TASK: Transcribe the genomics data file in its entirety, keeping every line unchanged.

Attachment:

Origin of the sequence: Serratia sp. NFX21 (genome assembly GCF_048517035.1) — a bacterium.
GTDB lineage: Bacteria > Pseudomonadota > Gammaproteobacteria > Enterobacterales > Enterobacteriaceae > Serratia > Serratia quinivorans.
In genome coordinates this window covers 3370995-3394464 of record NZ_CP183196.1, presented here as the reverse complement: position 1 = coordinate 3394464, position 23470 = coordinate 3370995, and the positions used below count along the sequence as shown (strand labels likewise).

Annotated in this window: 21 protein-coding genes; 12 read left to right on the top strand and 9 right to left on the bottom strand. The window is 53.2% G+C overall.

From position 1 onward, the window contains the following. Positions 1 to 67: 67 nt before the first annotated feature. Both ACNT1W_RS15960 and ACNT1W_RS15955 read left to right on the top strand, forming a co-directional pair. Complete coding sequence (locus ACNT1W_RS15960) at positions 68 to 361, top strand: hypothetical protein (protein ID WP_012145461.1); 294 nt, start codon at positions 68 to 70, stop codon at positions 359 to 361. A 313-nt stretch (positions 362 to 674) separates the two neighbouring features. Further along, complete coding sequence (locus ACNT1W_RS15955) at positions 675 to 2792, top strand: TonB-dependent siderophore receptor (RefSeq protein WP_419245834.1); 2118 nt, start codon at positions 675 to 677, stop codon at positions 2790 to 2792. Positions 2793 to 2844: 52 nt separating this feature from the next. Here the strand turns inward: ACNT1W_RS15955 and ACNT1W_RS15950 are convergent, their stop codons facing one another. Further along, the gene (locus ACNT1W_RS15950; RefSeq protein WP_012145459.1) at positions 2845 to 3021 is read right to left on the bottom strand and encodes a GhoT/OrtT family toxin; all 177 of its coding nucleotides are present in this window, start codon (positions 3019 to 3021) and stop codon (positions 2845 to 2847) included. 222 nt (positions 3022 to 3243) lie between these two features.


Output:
Origin of the sequence: Serratia sp. NFX21 (genome assembly GCF_048517035.1) — a bacterium.
GTDB lineage: Bacteria > Pseudomonadota > Gammaproteobacteria > Enterobacterales > Enterobacteriaceae > Serratia > Serratia quinivorans.
In genome coordinates this window covers 3370995-3394464 of record NZ_CP183196.1, presented here as the reverse complement: position 1 = coordinate 3394464, position 23470 = coordinate 3370995, and the positions used below count along the sequence as shown (strand labels likewise).

Annotated in this window: 21 protein-coding genes; 12 read left to right on the top strand and 9 right to left on the bottom strand. The window is 53.2% G+C overall.

From position 1 onward, the window contains the following. Positions 1 to 67: 67 nt before the first annotated feature. Both ACNT1W_RS15960 and ACNT1W_RS15955 read left to right on the top strand, forming a co-directional pair. Complete coding sequence (locus ACNT1W_RS15960) at positions 68 to 361, top strand: hypothetical protein (protein ID WP_012145461.1); 294 nt, start codon at positions 68 to 70, stop codon at positions 359 to 361. A 313-nt stretch (positions 362 to 674) separates the two neighbouring features. Further along, complete coding sequence (locus ACNT1W_RS15955) at positions 675 to 2792, top strand: TonB-dependent siderophore receptor (RefSeq protein WP_419245834.1); 2118 nt, start codon at positions 675 to 677, stop codon at positions 2790 to 2792. Positions 2793 to 2844: 52 nt separating this feature from the next. Here the strand turns inward: ACNT1W_RS15955 and ACNT1W_RS15950 are convergent, their stop codons facing one another. Further along, the gene (locus ACNT1W_RS15950; RefSeq protein WP_012145459.1) at positions 2845 to 3021 is read right to left on the bottom strand and encodes a GhoT/OrtT family toxin; all 177 of its coding nucleotides are present in this window, start codon (positions 3019 to 3021) and stop codon (positions 2845 to 2847) included. 222 nt (positions 3022 to 3243) lie between these two features.